NASA’s Jon Cowart, a veteran space engineer going back to the space shuttle and other systems, offered a rundown of the agency’s Commercial Crew Program during Thursday’s launch broadcast ahead of the start of the OSIRIS-REx mission. In addition to a status update on the work under way by Boeing and SpaceX to build spacecraft and launch systems to take astronauts to the International Space Station, Cowart offered the role Commercial Crew plays in NASA’s overall goals of exploration.
“The benefits (of Commercial Crew) are fantastic,” Cowart explained. “The Journey to Mars is going to take a dedicated team and that dedicated team can now focus on that task. They don’t have to worry about getting stuff to low-Earth orbit, which is where Commercial Crew comes in. We are going to enable that capability and free those folks up to worry about deep space and we are going to worry about getting things to low-Earth orbit using SpaceX and Boeing. This allows the money to be spent more on the deep space stuff, which we care deeply about. We all want to get to Mars at some point! So, that is the real thing, it frees up some money and also allows a dedicated team to go do that very important work.”
Can’t get enough of Aerojet Rocketdyne’s hot-fire test of one of the RL10 engines that will power the Centaur upper stage, the Starliner and its crew to the International Space Station for the Crew Flight Test? Watch the engine roar to life and read more about the test, at http://go.nasa.gov/2aZ2XPN.
Sierra Nevada Corporation’s Dream Chaser spacecraft will soon be shipped to California to begin its second phase of free-flight testing in partnership with NASA’s Commercial Crew Program. Dream Chaser is a lifting body design that utilizes short winglets to fly back to Earth in a manner akin to NASA’s space shuttles. The same full-scale Dream Chaser engineering test article that performed the first free-flight at NASA’s Armstrong Flight Research Center in California in October 2013 has been rebuilt and upgraded to perform the second set of tests. The evaluation will culminate with the test article carried high above the runways at Edwards Air Force Base, adjacent to Armstrong.
Without anyone aboard, the Dream Chaser will be released to glide on its own and land. The test, expected at the end of 2016, will evaluate the Dream Chaser’s systems as outlined in the companies’ Commercial Crew Integrated Capabilities Space Act Agreement with NASA’s Commercial Crew Program. The information gathered during the test will be used to advance the Dream Chaser cargo vehicle tailored to carry equipment, experiments and supplies to the International Space Station, under the agency’s second cargo resupply services contract.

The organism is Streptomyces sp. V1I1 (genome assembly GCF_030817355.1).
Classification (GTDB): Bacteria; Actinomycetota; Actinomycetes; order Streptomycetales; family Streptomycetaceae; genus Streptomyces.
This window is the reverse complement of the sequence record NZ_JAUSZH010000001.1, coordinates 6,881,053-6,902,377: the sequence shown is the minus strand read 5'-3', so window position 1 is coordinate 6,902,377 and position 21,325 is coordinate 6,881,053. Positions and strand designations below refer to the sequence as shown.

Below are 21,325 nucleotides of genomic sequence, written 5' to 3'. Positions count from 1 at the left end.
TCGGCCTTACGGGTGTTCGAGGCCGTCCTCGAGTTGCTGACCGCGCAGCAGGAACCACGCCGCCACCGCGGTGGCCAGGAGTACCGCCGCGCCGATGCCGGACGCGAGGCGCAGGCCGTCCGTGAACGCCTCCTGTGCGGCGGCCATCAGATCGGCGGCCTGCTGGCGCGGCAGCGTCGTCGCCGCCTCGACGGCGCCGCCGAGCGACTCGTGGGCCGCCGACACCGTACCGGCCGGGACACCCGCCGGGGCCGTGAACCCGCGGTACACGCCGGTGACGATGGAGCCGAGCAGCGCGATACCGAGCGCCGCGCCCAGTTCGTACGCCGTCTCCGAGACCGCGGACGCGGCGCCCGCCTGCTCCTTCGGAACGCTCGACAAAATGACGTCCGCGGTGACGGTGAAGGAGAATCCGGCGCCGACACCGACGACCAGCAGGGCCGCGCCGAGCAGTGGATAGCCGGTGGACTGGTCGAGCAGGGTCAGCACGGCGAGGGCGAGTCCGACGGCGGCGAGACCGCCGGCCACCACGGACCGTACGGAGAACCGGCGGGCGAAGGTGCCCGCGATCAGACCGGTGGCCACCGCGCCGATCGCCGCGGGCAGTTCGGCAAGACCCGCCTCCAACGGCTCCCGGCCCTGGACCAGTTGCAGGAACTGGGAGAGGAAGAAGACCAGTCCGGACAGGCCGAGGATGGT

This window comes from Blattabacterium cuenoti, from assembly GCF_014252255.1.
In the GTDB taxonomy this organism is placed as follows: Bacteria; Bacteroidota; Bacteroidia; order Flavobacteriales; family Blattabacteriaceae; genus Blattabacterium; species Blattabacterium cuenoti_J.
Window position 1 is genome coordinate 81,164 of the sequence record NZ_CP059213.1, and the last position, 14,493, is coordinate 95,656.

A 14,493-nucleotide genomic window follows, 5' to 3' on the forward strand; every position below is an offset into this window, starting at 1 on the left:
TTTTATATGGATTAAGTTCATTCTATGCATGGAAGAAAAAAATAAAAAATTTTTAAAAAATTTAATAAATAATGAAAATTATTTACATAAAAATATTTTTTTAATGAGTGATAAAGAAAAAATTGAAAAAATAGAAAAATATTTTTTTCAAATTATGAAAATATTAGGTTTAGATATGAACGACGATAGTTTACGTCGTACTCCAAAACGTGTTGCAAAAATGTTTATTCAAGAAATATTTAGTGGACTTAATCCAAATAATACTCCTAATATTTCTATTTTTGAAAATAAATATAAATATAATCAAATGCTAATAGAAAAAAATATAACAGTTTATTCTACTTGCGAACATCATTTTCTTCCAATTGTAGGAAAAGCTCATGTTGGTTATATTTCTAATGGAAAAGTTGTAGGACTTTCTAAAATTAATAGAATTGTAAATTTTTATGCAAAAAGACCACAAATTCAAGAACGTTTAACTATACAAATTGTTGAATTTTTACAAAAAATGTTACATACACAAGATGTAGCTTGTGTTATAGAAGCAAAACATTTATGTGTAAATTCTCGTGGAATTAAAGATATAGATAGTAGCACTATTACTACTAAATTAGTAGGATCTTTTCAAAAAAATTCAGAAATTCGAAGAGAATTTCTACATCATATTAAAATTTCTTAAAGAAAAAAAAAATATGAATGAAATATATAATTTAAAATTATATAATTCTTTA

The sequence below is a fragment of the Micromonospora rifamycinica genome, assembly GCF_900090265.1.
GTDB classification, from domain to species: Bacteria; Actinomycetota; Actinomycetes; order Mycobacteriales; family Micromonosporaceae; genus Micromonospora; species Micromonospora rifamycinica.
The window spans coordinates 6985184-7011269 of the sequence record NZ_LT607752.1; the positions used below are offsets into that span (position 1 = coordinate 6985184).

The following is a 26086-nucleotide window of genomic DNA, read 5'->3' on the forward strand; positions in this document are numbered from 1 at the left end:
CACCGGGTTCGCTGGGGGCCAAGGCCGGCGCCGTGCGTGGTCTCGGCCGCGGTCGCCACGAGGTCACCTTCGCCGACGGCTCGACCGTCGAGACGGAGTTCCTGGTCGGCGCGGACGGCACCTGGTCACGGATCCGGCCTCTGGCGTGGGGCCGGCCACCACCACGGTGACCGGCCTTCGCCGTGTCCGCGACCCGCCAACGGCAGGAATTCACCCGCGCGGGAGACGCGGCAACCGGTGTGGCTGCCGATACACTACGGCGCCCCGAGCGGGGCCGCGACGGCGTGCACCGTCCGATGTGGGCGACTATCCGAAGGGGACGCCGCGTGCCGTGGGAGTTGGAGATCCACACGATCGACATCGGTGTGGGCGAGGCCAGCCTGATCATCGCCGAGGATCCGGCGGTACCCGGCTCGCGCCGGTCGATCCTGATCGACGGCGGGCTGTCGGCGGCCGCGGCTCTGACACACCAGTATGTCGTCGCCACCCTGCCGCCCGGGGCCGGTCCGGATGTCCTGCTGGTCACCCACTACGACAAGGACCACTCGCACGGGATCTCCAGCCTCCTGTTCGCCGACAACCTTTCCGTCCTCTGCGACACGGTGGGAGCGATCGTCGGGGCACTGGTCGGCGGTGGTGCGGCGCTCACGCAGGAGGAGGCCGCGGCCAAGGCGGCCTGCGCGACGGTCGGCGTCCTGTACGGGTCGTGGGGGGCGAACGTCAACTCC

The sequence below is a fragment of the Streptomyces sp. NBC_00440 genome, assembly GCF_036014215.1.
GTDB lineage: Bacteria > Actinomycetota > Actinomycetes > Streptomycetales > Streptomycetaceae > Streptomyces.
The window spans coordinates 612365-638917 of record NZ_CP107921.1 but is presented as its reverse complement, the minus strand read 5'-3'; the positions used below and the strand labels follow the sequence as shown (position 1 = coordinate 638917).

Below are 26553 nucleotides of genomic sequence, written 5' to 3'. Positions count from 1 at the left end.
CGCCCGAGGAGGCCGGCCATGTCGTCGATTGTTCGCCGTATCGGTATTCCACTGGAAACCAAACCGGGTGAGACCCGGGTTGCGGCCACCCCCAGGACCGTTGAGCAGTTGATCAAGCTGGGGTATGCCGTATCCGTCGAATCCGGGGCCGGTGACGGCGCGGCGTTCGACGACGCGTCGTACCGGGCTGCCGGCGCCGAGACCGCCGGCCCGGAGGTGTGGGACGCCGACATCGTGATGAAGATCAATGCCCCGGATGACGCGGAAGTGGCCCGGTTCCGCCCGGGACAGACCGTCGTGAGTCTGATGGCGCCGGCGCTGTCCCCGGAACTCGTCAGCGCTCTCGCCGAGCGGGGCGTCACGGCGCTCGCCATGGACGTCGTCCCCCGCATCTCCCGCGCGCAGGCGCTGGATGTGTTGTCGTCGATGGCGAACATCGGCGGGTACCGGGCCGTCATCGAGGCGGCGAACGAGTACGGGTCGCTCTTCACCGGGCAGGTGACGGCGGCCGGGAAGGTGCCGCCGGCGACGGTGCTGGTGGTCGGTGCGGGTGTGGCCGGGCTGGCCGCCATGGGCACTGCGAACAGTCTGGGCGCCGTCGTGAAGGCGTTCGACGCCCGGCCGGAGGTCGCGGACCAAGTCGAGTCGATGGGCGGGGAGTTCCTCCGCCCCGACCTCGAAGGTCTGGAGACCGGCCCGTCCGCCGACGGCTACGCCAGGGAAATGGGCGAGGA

“These tests are significant for us in multiple ways: building on our previous flight test, completing a significant milestone under our CCP agreement, as well as gathering crucial data that will help complete the design of the vehicle being built for our CRS-2 contract,” said Mark Sirangelo, corporate vice president of SNC’s Space Systems business area.
Inside of Boeing’s Commercial Crew and Cargo Processing Facility is a full-size mock-up of the company’s CST-100 Starliner, a spacecraft under development in collaboration with NASA’s Commercial Crew Program. The mock-up is more than just for looks as it makes the CAD drawing, or computer-aided design, of the vehicle a tangible reality. It also allows engineers, like Boeing’s Melanie Weber, to have a physical model to test and validate the design of the spacecraft for astronauts and cargo.
Weber has worked on the Starliner for 5 years and supports many elements of the interior design of the spacecraft including crew safety and protection. When the Starliner spacecraft launches on a United Launch Alliance Atlas V rocket from Space Launch Complex 41 with astronauts headed for the International Space Station, Weber knows where her thoughts will be.
“The whole time I’ll be thinking about the crew,” said Weber. “Our team will have done everything we can to make sure that they arrive safely, and that they have a nice ride too.”
Astronauts, engineers and trainers are expected to learn how to fly and operate Boeing’s Starliner spacecraft prior to launch inside a new training facility dedicated to the spacecraft now in development in partnership with NASA’s Commercial Crew Program. Called the Space Training, Analysis and Review facility, or STAR, the building opened June 21 a few miles from NASA’s Johnson Space Center in Houston, training home of NASA’s astronaut corps as well as mission control.